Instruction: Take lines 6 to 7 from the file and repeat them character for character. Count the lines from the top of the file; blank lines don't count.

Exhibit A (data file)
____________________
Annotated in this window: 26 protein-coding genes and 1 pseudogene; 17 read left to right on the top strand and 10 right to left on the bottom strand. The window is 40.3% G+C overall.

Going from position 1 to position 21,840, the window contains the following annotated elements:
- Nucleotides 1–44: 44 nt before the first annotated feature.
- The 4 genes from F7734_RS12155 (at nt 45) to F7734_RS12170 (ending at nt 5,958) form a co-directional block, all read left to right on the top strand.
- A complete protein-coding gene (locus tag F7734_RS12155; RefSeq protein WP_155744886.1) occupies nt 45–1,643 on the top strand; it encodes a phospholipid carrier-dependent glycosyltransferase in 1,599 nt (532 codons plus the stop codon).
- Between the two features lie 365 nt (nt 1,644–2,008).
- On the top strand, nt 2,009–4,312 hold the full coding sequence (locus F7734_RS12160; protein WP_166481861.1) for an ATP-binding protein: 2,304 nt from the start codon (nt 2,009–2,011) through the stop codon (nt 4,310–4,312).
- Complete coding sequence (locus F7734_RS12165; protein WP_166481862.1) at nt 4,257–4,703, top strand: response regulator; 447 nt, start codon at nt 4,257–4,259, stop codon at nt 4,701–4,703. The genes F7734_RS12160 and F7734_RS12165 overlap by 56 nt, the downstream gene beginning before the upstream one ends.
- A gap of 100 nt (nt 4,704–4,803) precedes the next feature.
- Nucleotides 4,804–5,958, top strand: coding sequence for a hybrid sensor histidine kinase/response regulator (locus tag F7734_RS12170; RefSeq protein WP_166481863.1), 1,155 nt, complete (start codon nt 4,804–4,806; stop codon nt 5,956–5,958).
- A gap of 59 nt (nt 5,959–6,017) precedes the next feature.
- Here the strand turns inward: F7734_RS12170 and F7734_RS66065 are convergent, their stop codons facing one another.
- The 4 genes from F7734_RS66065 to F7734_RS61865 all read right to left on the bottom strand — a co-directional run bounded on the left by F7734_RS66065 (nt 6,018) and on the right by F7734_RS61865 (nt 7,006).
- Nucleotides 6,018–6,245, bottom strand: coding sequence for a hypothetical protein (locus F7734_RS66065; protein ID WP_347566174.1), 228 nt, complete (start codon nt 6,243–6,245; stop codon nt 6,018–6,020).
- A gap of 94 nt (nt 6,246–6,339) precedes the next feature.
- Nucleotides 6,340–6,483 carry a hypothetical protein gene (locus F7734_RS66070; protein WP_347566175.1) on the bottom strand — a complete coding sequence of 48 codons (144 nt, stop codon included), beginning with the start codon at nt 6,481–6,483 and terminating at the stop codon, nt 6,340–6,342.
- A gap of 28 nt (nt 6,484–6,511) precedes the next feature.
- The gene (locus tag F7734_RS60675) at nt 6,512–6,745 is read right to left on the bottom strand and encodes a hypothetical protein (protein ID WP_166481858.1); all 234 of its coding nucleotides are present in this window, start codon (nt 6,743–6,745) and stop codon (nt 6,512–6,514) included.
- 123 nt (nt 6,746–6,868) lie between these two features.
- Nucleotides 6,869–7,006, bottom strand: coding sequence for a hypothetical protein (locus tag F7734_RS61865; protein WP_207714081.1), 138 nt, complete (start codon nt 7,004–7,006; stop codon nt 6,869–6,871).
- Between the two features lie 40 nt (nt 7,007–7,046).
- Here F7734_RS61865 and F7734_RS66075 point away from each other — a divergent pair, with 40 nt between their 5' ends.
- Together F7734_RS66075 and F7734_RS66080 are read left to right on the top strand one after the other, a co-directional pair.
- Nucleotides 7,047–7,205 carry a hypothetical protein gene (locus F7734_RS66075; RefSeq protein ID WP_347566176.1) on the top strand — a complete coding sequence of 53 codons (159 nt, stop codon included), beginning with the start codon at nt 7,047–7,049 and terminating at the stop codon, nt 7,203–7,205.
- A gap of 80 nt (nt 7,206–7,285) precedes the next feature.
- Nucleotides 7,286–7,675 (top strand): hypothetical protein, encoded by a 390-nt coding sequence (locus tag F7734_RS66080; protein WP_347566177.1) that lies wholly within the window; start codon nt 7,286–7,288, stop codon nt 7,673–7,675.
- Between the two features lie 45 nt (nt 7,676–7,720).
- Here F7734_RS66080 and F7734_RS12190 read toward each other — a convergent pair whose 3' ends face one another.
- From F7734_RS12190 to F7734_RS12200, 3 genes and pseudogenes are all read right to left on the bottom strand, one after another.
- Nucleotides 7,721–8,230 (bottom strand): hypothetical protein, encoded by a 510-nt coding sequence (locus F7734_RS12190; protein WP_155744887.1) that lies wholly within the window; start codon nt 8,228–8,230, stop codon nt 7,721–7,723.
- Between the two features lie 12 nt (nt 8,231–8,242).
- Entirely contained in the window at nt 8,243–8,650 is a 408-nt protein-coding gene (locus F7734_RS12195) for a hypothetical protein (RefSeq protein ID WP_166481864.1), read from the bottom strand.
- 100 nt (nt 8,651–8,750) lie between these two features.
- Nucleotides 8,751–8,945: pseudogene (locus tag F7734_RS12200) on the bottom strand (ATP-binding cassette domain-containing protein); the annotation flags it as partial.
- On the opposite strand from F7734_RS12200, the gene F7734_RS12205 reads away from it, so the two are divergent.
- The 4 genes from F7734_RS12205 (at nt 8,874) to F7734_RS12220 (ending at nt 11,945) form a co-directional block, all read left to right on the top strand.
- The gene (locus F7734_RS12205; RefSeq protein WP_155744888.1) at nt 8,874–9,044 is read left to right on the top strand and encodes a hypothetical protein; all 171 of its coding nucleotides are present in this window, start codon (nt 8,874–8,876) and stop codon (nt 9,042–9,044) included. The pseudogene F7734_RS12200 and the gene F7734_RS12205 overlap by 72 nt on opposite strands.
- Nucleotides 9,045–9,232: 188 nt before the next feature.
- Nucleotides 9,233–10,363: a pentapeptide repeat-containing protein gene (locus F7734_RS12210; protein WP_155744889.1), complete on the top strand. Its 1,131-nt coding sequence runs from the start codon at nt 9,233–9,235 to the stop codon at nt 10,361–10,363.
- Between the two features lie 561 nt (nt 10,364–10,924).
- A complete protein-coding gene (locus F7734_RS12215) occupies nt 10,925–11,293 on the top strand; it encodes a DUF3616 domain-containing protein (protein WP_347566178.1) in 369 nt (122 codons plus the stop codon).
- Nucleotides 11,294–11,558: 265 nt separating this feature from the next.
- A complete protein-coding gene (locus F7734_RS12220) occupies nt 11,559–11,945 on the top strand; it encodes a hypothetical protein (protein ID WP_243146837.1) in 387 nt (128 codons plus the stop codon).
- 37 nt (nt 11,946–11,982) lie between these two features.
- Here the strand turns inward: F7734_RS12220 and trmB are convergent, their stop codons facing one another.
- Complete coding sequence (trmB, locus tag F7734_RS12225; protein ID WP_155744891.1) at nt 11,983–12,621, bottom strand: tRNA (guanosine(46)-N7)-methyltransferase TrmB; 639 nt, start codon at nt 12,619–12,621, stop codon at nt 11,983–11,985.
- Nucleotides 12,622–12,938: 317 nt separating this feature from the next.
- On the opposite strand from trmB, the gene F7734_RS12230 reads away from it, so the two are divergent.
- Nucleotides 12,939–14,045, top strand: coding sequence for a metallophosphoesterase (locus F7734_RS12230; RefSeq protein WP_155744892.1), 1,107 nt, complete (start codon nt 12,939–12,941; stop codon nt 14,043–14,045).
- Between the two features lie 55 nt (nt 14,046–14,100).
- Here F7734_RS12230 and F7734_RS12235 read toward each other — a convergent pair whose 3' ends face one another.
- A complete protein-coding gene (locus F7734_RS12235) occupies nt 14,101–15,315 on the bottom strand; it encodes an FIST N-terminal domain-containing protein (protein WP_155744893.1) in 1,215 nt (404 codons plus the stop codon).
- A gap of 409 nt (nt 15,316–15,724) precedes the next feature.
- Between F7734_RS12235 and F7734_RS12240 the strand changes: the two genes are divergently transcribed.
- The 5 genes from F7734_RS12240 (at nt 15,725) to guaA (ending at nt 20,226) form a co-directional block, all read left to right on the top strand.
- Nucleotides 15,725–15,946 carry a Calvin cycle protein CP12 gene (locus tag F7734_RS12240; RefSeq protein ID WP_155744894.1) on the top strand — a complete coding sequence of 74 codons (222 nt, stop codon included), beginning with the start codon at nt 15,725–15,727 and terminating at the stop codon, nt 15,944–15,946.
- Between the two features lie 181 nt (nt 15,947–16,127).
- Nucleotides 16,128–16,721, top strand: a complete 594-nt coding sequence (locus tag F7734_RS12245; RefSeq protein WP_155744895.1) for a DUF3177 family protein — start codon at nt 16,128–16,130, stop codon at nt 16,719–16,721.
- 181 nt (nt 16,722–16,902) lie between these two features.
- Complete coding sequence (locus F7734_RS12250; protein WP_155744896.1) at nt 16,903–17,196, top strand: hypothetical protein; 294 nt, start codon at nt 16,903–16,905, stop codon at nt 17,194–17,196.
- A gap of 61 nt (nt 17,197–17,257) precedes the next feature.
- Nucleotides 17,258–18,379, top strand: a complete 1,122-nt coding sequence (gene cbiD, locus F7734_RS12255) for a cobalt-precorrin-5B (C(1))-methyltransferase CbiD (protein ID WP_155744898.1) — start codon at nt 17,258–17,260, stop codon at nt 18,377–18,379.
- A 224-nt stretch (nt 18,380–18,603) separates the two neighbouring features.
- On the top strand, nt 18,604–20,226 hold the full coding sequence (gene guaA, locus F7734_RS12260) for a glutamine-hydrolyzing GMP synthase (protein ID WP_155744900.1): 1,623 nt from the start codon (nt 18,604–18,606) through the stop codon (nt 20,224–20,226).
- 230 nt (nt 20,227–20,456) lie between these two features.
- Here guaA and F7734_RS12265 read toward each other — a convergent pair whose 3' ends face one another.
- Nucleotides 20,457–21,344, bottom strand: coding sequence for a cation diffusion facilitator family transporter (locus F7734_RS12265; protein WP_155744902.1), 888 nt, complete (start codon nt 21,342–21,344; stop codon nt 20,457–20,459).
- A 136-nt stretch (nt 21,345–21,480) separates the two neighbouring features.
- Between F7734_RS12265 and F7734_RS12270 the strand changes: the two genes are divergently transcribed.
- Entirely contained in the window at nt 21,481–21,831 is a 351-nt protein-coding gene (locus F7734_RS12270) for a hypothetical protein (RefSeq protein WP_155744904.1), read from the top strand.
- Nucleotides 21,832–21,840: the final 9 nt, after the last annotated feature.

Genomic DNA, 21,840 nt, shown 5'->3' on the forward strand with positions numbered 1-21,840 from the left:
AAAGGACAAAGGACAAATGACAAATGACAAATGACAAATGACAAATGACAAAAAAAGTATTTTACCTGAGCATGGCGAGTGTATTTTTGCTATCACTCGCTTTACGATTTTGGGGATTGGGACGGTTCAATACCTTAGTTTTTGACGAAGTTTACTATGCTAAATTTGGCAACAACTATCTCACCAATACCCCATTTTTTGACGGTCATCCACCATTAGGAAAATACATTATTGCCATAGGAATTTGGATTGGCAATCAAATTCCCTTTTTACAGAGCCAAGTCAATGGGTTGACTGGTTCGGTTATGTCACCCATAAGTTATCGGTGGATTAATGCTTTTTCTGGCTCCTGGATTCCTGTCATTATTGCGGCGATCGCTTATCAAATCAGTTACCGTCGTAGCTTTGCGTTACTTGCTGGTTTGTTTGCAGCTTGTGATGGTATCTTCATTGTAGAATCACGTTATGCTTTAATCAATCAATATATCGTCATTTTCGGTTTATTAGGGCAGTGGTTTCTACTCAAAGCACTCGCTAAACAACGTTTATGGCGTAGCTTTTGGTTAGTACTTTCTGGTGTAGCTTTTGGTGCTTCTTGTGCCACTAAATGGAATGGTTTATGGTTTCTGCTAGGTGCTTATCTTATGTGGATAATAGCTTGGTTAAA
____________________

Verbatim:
- Between the two features lie 365 nt (nt 1,644–2,008).
- On the top strand, nt 2,009–4,312 hold the full coding sequence (locus F7734_RS12160; protein WP_166481861.1) for an ATP-binding protein: 2,304 nt from the start codon (nt 2,009–2,011) through the stop codon (nt 4,310–4,312).